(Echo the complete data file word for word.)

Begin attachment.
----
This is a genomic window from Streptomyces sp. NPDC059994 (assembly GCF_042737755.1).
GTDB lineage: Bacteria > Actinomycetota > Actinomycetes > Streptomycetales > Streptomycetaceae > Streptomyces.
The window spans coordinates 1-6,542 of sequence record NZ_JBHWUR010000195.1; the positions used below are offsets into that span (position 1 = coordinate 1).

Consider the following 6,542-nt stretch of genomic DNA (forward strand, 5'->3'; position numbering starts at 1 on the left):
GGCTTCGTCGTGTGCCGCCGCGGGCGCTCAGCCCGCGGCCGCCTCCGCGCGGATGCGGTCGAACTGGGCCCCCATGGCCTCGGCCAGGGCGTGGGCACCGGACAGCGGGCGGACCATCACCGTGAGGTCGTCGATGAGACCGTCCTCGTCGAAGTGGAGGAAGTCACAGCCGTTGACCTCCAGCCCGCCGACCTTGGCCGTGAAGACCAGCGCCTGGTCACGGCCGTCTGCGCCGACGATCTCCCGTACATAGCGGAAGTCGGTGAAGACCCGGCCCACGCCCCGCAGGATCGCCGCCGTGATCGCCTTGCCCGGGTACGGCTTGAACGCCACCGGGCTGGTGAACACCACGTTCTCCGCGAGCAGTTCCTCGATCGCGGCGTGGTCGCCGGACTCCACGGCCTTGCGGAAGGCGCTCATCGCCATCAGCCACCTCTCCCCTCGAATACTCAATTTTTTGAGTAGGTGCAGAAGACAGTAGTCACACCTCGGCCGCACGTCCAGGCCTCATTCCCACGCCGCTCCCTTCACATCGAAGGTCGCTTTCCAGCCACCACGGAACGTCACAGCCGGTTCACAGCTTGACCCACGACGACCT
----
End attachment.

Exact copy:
This is a genomic window from Streptomyces sp. NPDC059994 (assembly GCF_042737755.1).
GTDB lineage: Bacteria > Actinomycetota > Actinomycetes > Streptomycetales > Streptomycetaceae > Streptomyces.
The window spans coordinates 1-6,542 of sequence record NZ_JBHWUR010000195.1; the positions used below are offsets into that span (position 1 = coordinate 1).

Consider the following 6,542-nt stretch of genomic DNA (forward strand, 5'->3'; position numbering starts at 1 on the left):
GGCTTCGTCGTGTGCCGCCGCGGGCGCTCAGCCCGCGGCCGCCTCCGCGCGGATGCGGTCGAACTGGGCCCCCATGGCCTCGGCCAGGGCGTGGGCACCGGACAGCGGGCGGACCATCACCGTGAGGTCGTCGATGAGACCGTCCTCGTCGAAGTGGAGGAAGTCACAGCCGTTGACCTCCAGCCCGCCGACCTTGGCCGTGAAGACCAGCGCCTGGTCACGGCCGTCTGCGCCGACGATCTCCCGTACATAGCGGAAGTCGGTGAAGACCCGGCCCACGCCCCGCAGGATCGCCGCCGTGATCGCCTTGCCCGGGTACGGCTTGAACGCCACCGGGCTGGTGAACACCACGTTCTCCGCGAGCAGTTCCTCGATCGCGGCGTGGTCGCCGGACTCCACGGCCTTGCGGAAGGCGCTCATCGCCATCAGCCACCTCTCCCCTCGAATACTCAATTTTTTGAGTAGGTGCAGAAGACAGTAGTCACACCTCGGCCGCACGTCCAGGCCTCATTCCCACGCCGCTCCCTTCACATCGAAGGTCGCTTTCCAGCCACCACGGAACGTCACAGCCGGTTCACAGCTTGACCCACGACGACCT